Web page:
The cells were rinsed twice with phosphate-buffered saline (PBS) and then fixed with 4% paraformaldehyde for 30 min. The cells were then permeabilized with 0.5% Triton™ X100 in PBS for 10 min. The fixed cells were then blocked with 5% bovine serum albumin in PBS for 30 min. at room temperature and were incubated for 1 hr. at room temperature with the primary antibodies (rabbit anti-Nestin [Product No. ABD69; 1:200], mouse anti-tubulin βIII [Product No. MAB1637; 1:200], and rabbit anti-Sox2 [Product No. AB5603; 1:200]). After rinsing three times with PBS, cells were incubated with the appropriate secondary antibodies, i.e., Alexa Fluor® 488 goat anti-rabbit IgG (H+L) and Alexa Fluor 594 goat anti-mouse IgG (H+L), for 1 hour. After staining, all fluorescence images were collected under a fluorescent microscope and analyzed using AxioVision 4.8.1 microscope software. Flow cytometry analysis was performed on a CytoFLEX S Research Flow Cytometer.
Total cellular RNA was extracted using an RNeasy® Mini kit. cDNA synthesis was performed with a High Capacity cDNA Reverse Transcription kit. qPCR was performed using Power SYBR Green® PCR Master Mix on a QuantStudio 3 real-time PCR machine. In this study, the housekeeping gene β-actin was used for data normalization. All primers are summarized in Table 1.
The iPS1 cell line was directed to produce NSCs using three protocols: EB selection in defined medium, application of commercial NSC induction medium in adherent culture plates, and culturing at very low density in defined medium. Details for each protocol are described below, and the schematic workflows are shown in Figure 1.
Around 50 x 50 μM iPS1 cell clusters were cut using a glass capillary or the StemPro EZPassage and suspended in Essential 8 medium in two types of plates (Corning 96-well spheroid microplates or untreated plates) for 2 days, during which early stage iPS1 EBs were formed. The EBs formed from spheroid microplates were round in shape with a uniform size (approximately 200 µM to 250 μM). EBs formed in untreated plates showed irregular shapes and various sizes, ranging from smaller than 100 μM to larger than 400 μM (Figure 2). These early stage EBs were transferred to N2B27 medium. After 5 days of induction, the EBs were transferred to adherent culture plates precoated with Poly-L-Ornithine/Laminin (PLO/Laminin) and cultured in NSC maintenance medium. The putative NSCs determined by morphology could be found after 5 days of culture in NSC - maintenance medium (Figure 3).
Figure 1.Early stage EBs formed from iPS1 cells using Corning 96-well spheroid microplates and untreated plates. Scale bar: 200 µM.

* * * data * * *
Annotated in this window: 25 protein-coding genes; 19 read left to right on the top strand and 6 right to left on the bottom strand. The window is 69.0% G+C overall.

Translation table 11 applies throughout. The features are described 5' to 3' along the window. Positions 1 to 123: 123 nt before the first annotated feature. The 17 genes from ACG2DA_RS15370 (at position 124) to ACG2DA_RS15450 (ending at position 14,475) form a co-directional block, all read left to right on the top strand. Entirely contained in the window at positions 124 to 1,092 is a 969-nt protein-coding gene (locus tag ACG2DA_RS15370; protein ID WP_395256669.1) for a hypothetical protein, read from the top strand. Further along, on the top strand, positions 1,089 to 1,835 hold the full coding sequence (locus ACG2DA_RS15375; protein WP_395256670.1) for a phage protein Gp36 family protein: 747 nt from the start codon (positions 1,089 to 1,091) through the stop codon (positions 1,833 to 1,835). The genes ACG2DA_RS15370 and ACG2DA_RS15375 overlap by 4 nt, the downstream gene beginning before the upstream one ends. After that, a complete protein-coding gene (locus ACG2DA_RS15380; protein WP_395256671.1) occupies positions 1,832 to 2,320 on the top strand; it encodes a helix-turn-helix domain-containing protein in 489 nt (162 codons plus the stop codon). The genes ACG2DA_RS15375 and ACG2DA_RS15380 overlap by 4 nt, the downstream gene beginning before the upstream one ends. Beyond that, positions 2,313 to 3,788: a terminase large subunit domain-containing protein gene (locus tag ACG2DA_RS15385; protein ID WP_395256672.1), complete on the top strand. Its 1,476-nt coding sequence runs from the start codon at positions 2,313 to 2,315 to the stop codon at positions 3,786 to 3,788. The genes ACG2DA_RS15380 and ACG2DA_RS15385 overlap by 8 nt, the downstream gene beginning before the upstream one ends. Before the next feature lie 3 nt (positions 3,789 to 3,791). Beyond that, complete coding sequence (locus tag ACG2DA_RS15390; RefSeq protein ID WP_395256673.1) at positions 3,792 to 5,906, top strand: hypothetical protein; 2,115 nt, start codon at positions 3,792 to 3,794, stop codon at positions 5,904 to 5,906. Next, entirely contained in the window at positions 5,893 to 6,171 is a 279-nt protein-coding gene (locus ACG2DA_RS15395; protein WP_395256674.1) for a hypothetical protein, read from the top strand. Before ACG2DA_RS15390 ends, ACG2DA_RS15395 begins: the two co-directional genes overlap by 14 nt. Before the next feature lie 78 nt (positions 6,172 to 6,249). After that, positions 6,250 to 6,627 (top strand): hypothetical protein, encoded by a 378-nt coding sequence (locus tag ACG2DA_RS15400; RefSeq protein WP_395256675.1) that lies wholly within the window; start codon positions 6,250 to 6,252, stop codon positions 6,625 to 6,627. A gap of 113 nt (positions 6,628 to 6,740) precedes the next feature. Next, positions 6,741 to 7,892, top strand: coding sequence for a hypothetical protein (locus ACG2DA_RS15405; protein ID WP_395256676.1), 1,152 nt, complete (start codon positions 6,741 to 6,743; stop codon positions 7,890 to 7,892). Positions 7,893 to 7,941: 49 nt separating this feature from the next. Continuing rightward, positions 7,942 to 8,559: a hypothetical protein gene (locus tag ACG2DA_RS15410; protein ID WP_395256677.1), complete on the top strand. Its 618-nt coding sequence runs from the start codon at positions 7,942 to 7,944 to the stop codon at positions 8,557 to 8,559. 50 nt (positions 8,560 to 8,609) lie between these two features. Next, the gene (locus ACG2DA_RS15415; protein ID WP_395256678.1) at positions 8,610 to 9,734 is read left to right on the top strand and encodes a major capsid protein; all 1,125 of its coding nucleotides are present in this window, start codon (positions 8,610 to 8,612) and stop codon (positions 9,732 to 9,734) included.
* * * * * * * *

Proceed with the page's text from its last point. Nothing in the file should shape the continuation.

Clusters of iPSCs were harvested and directly cultured in NSC induction medium for 7 days in vitronectin-coated plates. It was essential to remove any differentiated and partially differentiated colonies every 2 days, as described in the user manual. Putative NSCs were obtained after applying NSC maintenance medium (Figure 3).
Single iPS1 cells were cultured at a very low density (1 to 20 cells/well) in Essential 8 medium for 7 days. It was assumed that iPS1 cells would first produce primitive NSC spheres, which could then further differentiate to NSCs following the addition of FGF/EGF. However, the cells failed to form primitive NSC spheres after 7 days of culture in defined medium. Accordingly, this protocol did not work for iPS1 cells, and this failure may be related to the nature of this iPS1 cell line, which preferred to grow as clusters. There were no putative NSCs produced by this protocol.
Figure 2.Schematic workflows of protocols for producing iPS1-derived NSCs
Figure 3.Morphology of putative NSCs produced from iPS1 cells by various protocols. Scale bar: 100 µM.
In order to confirm the characteristics of putative NSCs, we detected Nestin as an NSC marker and tubulin βIII as a neuronal marker by IF staining (Figure 4). The results indicated that most of the cells were positive for Nestin staining (4',6-diamidino-2-phenylindole [DAPI] counterstaining not shown), and some cells were stained for tubulin βIII. However, tubulin βIII was stained strongly in cell aggregation regions, implying that cells in aggregation regions tended to further differentiate into neurons rather than remain in the NSC state. For the EB selection method, putative NSCs from untreated plates showed more aggregation than other protocols. Plating of large EBs in adherent culture may result in incomplete cell expansion and yield more aggregation regions than plating small EBs. Controlling the size of EBs formed in Corning® 96-well spheroid microplates can yield early EBs measuring ~200 μM in size by seeding 50 x 50 μM iPS1 cell clusters in each well. Plating the ~200 μM EBs in adherent culture efficiently reduced the aggregation regions and tubulin βIII-expressing cells. For the commercial medium protocol, because the differentiated regions were removed every 2 days, only a few aggregation regions were found in cultures (Figure 4).